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Cetacean occurrence, habitat preferences and potential for cetacean-fishery interactions in Iberian Atlantic waters: Results from cooperative research involving local stakeholders

AuthorsGoetz, Sabine; Read, Fiona L. ; Pierce, Graham J.
Habitat mapping
Issue Date2015
PublisherJohn Wiley & Sons
CitationAquatic Conservation - Marine and Freshwater Ecosystems 25(1): 138-154 (2015)
Abstract1. Iberian Atlantic waters are heavily exploited by Spanish and Portuguese fi sheries. Overlaps between fi shery target species and cetacean diet, and between fi shing grounds and cetacean foraging areas, can lead to cetacean – fi shery interactions includin g bycatch mortality of cetaceans. 2. The present study assesses cetacean distribution, habitat preferences and hotspots for cetacean – fi shery interactions by using a cooperative research approach with stakeholder participation ( fi shers, fi sheries observers, fi sheries authorities, scientists), as well as the combination of different opportunistic data sources (interviews, on-board observations). The usefulness of each data type is evaluated. The implications of results for the monitoring and mitigation of cetacean – fi shery interactions are discussed. 3. Generalized linear models and GIS maps were used to relate cetacean occurrence patterns to environmental variables (geographic area, water depth, coastal morphology) and to fi shing activities ( fi shing grounds, fi sheries target species). 4. Common and bottlenose dolphins were the most frequently sighted species, the former in waters > 50 m, frequently from purse seiners and trawlers, and the latter particularly inside the south Galician rías and close to vessels operating further offshore in Portuguese waters. Harbour porpoises were seen over the whole continental shelf, often next to beach seines, while long- fi nned pilot whales and striped dolphins were mostly seen from vessels fi shing offshore. 5. Results suggest that cetacean occurrence is linked to prey distribution and that interactions with fi sheries are most likely for common dolphins (with coastal purse seines and offshore trawls), bottlenose dolphins and harbour porpoises (coastal nets). The different data sources were complementary and provided results broadly consistent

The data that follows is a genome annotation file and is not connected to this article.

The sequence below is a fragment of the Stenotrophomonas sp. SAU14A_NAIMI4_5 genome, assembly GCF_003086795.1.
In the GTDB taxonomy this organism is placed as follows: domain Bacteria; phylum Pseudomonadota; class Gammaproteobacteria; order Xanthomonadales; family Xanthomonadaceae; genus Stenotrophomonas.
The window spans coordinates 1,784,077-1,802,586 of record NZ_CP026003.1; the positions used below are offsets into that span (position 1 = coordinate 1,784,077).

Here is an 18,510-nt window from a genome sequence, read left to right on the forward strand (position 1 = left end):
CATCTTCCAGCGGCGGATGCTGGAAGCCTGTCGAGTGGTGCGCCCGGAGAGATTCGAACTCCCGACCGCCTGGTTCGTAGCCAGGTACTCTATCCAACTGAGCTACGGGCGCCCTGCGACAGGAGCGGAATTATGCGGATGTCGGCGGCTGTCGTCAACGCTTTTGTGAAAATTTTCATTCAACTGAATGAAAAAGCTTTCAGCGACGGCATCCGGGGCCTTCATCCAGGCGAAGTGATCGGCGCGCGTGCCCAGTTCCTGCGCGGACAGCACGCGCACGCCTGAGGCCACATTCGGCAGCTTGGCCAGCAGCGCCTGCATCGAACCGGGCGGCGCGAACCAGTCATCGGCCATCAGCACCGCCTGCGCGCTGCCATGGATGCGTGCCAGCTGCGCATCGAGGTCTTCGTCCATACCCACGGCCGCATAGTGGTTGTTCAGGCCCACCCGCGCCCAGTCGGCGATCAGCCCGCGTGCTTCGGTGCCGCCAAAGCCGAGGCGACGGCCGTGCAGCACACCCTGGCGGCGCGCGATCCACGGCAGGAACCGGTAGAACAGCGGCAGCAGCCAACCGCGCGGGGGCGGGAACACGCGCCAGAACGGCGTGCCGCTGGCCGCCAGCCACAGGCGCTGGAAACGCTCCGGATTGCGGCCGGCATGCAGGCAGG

Description17 páginas, 5 tablas, 3 figuras.-- Sabine Goetz ... et al.
Publisher version (URL)http://dx.doi.org/10.1002/aqc.2481
Appears in Collections:(IIM) Artículos
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